Real Time Marketing (RTM) and new trends tend to be synonymous for marketers these days. For two excellent examples of RTM, let’s look at how two industry giants cashed in on the 2014 and 2013 Super Bowls, respectively, in two unique ways:
Coca Cola Chase: The soda giant aired a controversial commercial showing a race across the desert pitting fictional movie characters against each other in pursuit of their beverage. They asked the live audience to vote on who the victor would be and later aired the results. Later reposting the campaign on YouTube gained millions more views.
Lights Out Oreo: Nabisco took to Twitter when an unexpected blackout interrupted the XLVII Super Bowl with what is now an award-winning Tweet, showcasing their popular Oreo cookie and the slogan “You can still dunk in the dark.” The short message was retweeted 10,000 times in just one hour and exploded on Facebook with 31 million likes.
Hype or Hope - Trending Now
Critics argue that real time marketing is not worth the hype, but the figures above readily dismiss that claim. A well-planned commercial campaign from Coke and a timely Tweet from Oreo performed well for such industry leaders, but what about the “little guy” (and gal)?
A well orchestrated campaign by HomeShop18 which centered around their jingle, “shopping makes me happy” and paired with a hashtag (#MakesMeHappy) asking others to join in on their topic generated similarly impressive buzz. The campaign exploded on social media, trending for over 24 hours and gained millions of followers across Facebook, Twitter and Instagram.
Climb Aboard, Plan and Be Creative
One of the reasons for HomeShop18’s tremendous success was that many other brands, celebrities and ordinary people connected with their topic. For a different yet similar example, Red Cross promoted #NPM13 (National Preparedness Month in 2013) and sold hand-cranked radios to raise money for their non-profit work. Although it is unclear how many units were actually sold, the campaign still resulted in millions of views, likes and gained even more online exposure.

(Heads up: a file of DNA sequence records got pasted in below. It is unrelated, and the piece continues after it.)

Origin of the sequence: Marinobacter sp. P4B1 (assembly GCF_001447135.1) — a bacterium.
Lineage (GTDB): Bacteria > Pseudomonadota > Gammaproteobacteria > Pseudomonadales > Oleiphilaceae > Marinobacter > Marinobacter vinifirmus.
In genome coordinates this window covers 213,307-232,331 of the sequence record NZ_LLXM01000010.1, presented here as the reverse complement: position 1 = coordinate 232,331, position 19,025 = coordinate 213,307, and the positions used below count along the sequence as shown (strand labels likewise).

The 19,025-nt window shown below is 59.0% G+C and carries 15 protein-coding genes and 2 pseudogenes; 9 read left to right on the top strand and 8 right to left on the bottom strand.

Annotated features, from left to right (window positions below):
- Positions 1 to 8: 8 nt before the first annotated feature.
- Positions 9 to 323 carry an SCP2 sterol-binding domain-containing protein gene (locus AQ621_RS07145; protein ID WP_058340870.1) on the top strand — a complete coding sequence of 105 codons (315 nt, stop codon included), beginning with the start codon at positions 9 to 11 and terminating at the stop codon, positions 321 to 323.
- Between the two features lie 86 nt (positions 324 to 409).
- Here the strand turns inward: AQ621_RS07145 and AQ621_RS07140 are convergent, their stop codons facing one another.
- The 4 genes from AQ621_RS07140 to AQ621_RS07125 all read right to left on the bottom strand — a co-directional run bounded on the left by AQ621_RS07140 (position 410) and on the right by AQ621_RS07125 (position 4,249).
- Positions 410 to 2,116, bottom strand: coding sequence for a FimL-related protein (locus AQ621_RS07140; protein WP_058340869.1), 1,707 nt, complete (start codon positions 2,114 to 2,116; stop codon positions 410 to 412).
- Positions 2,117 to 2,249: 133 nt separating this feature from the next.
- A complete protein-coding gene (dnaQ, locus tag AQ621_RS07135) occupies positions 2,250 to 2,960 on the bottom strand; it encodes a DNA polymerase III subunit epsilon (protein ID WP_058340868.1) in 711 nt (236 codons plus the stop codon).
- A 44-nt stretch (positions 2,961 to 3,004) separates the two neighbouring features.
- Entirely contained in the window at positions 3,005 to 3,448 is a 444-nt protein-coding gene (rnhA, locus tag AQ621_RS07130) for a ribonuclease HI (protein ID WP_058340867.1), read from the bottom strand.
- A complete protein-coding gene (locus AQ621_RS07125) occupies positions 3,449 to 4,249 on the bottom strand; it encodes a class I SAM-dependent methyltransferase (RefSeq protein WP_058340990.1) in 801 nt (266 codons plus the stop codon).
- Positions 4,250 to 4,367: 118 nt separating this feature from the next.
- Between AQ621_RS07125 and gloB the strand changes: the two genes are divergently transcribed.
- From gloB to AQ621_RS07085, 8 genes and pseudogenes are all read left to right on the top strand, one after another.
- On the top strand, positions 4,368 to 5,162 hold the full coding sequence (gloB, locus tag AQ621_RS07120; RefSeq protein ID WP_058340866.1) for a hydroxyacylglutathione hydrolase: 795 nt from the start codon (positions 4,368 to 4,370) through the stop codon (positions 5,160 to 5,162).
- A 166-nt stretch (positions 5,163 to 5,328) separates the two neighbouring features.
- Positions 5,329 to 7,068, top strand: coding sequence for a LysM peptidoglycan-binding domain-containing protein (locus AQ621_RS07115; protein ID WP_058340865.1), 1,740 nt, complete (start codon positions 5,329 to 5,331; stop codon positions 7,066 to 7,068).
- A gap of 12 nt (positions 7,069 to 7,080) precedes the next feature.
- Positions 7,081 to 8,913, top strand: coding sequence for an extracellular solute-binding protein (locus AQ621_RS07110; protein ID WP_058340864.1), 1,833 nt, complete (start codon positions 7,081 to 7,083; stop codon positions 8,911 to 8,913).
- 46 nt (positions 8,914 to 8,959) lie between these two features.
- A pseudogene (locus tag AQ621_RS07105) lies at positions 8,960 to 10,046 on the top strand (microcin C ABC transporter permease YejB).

By planning ahead and being creative, marketers can capitalize on upcoming events, even obscure ones like National Blame Someone Else Day which happens on the first Friday the Thirteenth each year. The next celebration is on February 13, 2015 in case you were wondering.
Recognize the Moment
Some critics claim that RTM is a “winner-takes-all” approach and that there will never be another blackout moment for Oreo to shine so brightly once again, but this is simply not true. Social trends and topics, the big ones that endure for weeks or even the weaker subjects that fizzle out over a few hours, still present tremendous marketing opportunities. The key is for marketers to recognize trends as they occur and learn how to capitalize on them.
There are still many worthy moments to come and sites like Google Trends can help marketers uncover trends relatively quickly. Or promoters can go to an individual social media platforms (think Facebook or Twitter) and search for trends that are relevant to their industry.
With a little planning, some research and a touch of creativity, marketers can use the internet to successfully promote in real time.
Nick Rojas is a business consultant and writer who lives in Los Angeles and Chicago. He has consulted small and medium-sized enterprises for over twenty years. You can follow him on Twitter @NickARojas.